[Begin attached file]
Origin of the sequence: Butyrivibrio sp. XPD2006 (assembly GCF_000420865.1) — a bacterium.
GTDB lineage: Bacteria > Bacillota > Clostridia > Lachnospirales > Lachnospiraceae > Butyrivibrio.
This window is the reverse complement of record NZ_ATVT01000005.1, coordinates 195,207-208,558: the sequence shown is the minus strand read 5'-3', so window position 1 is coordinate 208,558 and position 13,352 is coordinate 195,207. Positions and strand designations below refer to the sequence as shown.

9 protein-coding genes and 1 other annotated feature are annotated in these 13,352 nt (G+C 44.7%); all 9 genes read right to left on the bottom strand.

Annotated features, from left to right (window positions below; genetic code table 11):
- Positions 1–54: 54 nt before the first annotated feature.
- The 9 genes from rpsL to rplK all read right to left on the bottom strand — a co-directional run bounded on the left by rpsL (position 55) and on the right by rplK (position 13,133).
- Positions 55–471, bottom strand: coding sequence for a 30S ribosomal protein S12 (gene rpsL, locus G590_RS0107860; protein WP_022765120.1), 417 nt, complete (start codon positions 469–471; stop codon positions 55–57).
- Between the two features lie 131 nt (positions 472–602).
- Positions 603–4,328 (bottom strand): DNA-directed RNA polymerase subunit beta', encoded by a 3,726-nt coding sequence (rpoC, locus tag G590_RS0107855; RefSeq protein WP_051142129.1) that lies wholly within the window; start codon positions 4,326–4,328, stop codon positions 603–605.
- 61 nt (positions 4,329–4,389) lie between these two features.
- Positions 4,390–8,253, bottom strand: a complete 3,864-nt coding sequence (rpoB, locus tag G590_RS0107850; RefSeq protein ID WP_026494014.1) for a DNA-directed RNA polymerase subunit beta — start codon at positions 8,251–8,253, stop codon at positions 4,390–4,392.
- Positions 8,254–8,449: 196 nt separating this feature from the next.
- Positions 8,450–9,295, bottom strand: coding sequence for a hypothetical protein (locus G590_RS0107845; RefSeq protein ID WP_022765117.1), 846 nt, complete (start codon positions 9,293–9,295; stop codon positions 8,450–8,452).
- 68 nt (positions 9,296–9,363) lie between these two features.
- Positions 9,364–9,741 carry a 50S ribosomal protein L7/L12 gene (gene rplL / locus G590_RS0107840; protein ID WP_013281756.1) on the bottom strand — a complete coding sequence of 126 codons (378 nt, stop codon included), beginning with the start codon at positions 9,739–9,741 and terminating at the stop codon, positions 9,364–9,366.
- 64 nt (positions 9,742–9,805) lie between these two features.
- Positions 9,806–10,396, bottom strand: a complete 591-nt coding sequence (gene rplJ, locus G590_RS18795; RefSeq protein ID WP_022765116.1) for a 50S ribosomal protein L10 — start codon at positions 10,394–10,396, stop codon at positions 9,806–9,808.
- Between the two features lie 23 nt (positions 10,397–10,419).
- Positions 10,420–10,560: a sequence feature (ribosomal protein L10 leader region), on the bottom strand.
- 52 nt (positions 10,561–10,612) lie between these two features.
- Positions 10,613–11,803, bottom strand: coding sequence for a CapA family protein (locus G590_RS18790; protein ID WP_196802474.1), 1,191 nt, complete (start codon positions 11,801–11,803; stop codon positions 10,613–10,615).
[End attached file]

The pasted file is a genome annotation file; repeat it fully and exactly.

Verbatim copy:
Origin of the sequence: Butyrivibrio sp. XPD2006 (assembly GCF_000420865.1) — a bacterium.
GTDB lineage: Bacteria > Bacillota > Clostridia > Lachnospirales > Lachnospiraceae > Butyrivibrio.
This window is the reverse complement of record NZ_ATVT01000005.1, coordinates 195,207-208,558: the sequence shown is the minus strand read 5'-3', so window position 1 is coordinate 208,558 and position 13,352 is coordinate 195,207. Positions and strand designations below refer to the sequence as shown.

9 protein-coding genes and 1 other annotated feature are annotated in these 13,352 nt (G+C 44.7%); all 9 genes read right to left on the bottom strand.

Annotated features, from left to right (window positions below; genetic code table 11):
- Positions 1–54: 54 nt before the first annotated feature.
- The 9 genes from rpsL to rplK all read right to left on the bottom strand — a co-directional run bounded on the left by rpsL (position 55) and on the right by rplK (position 13,133).
- Positions 55–471, bottom strand: coding sequence for a 30S ribosomal protein S12 (gene rpsL, locus G590_RS0107860; protein WP_022765120.1), 417 nt, complete (start codon positions 469–471; stop codon positions 55–57).
- Between the two features lie 131 nt (positions 472–602).
- Positions 603–4,328 (bottom strand): DNA-directed RNA polymerase subunit beta', encoded by a 3,726-nt coding sequence (rpoC, locus tag G590_RS0107855; RefSeq protein WP_051142129.1) that lies wholly within the window; start codon positions 4,326–4,328, stop codon positions 603–605.
- 61 nt (positions 4,329–4,389) lie between these two features.
- Positions 4,390–8,253, bottom strand: a complete 3,864-nt coding sequence (rpoB, locus tag G590_RS0107850; RefSeq protein ID WP_026494014.1) for a DNA-directed RNA polymerase subunit beta — start codon at positions 8,251–8,253, stop codon at positions 4,390–4,392.
- Positions 8,254–8,449: 196 nt separating this feature from the next.
- Positions 8,450–9,295, bottom strand: coding sequence for a hypothetical protein (locus G590_RS0107845; RefSeq protein ID WP_022765117.1), 846 nt, complete (start codon positions 9,293–9,295; stop codon positions 8,450–8,452).
- 68 nt (positions 9,296–9,363) lie between these two features.
- Positions 9,364–9,741 carry a 50S ribosomal protein L7/L12 gene (gene rplL / locus G590_RS0107840; protein ID WP_013281756.1) on the bottom strand — a complete coding sequence of 126 codons (378 nt, stop codon included), beginning with the start codon at positions 9,739–9,741 and terminating at the stop codon, positions 9,364–9,366.
- 64 nt (positions 9,742–9,805) lie between these two features.
- Positions 9,806–10,396, bottom strand: a complete 591-nt coding sequence (gene rplJ, locus G590_RS18795; RefSeq protein ID WP_022765116.1) for a 50S ribosomal protein L10 — start codon at positions 10,394–10,396, stop codon at positions 9,806–9,808.
- Between the two features lie 23 nt (positions 10,397–10,419).
- Positions 10,420–10,560: a sequence feature (ribosomal protein L10 leader region), on the bottom strand.
- 52 nt (positions 10,561–10,612) lie between these two features.
- Positions 10,613–11,803, bottom strand: coding sequence for a CapA family protein (locus G590_RS18790; protein ID WP_196802474.1), 1,191 nt, complete (start codon positions 11,801–11,803; stop codon positions 10,613–10,615).